USCIS Issues Q&As Regarding Entrepreneurs And EB2 Green Card

Under the recently announced USCIS’ initiatives to promote startup enterprises and spur job creation, entrepreneurs may obtain an EB-2 Green Card as a member of a profession holding an Advanced Degree or as an individual of Exceptional Ability in the sciences, arts, or business, if they satisfy the existing requirements. USCIS has issued Frequently Asked Questions to clarify this issue. A few relevant extracts from the USCIS Q&As regarding entrepreneurs and EB-2 Category are as below:

1. Can an entrepreneur qualify as a member of a profession holding an advanced degree?

A. Yes. An entrepreneur can qualify if the:

  • Entrepreneur will be working for a U.S. employer who files a petition on the entrepreneur’s behalf
  • Entrepreneur is a member of the profession holding an advanced degree or foreign equivalent degree
  • Underlying position requires, at a minimum, a professional holding an advanced degree or the equivalent
  • Petitioning employer has received an individual labor certification from the Department of Labor; and
  • Entrepreneur meets all the specific job requirements listed on the individual labor certification

2. Can an entrepreneur qualify as an individual of exceptional ability in the sciences, arts, or business?

A. Yes. An entrepreneur can qualify if the:

  • Entrepreneur will be working for a U.S. employer who files a petition on the entrepreneur’s behalf
  • Entrepreneur will be working in the sciences, arts, or business
  • Entrepreneur has exceptional ability in the sciences, arts, or business
  • Entrepreneur will substantially benefit prospectively the national economy, cultural or educational interests, or welfare of the United States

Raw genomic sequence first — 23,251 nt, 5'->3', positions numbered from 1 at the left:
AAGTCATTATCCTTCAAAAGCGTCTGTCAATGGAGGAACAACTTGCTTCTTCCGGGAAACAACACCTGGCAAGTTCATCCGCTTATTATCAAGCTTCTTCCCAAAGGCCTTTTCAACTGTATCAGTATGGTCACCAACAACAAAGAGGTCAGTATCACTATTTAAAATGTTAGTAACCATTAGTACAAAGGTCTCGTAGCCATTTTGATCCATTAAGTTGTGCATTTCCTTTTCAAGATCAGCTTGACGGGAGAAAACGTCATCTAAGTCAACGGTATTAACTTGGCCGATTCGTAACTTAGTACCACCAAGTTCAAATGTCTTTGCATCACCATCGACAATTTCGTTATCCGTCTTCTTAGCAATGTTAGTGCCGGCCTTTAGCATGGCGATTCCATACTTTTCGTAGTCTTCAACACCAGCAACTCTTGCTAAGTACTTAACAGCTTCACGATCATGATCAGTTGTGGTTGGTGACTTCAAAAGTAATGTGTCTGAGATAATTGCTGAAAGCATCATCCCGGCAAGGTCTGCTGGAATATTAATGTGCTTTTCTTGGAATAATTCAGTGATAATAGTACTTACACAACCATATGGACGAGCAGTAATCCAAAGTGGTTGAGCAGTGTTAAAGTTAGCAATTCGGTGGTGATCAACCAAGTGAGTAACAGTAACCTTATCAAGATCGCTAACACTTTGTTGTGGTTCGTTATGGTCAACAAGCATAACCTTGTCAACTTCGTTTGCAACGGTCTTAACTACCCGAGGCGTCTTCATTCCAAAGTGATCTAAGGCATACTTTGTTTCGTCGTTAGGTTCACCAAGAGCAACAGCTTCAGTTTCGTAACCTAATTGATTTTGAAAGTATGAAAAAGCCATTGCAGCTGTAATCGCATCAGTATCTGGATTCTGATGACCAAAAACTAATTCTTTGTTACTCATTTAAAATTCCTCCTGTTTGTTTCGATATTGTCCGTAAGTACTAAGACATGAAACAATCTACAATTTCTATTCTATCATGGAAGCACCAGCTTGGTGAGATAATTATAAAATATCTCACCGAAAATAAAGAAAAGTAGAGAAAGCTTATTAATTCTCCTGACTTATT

• Petitioning employer has received an individual labor certification from the Department of Labor; and
  • Entrepreneur meets all the specific job requirements listed on the individual labor certification.

3. How can an entrepreneur establish that he or she has exceptional ability in the sciences, arts, or business?

A. First, the entrepreneur would need to establish that they meet at least three of the following criteria:

  • An official academic record showing that the beneficiary has a degree, diploma, certificate, or similar award from a college, university, school, or other institution of learning relating to the area of exceptional ability
  • Evidence in the form of letter(s) from current or former employer(s) showing that the beneficiary has at least ten years of full-time experience in the occupation for which he or she is being sought
  • A license to practice the profession or certification for a particular profession or occupation
  • Evidence that the beneficiary has commanded a salary, or other remuneration for services, which demonstrates exceptional ability
  • Evidence of membership in professional associations; or
  • Evidence of recognition for achievements and significant contributions to the industry or field by peers, governmental entities, or professional or business organizations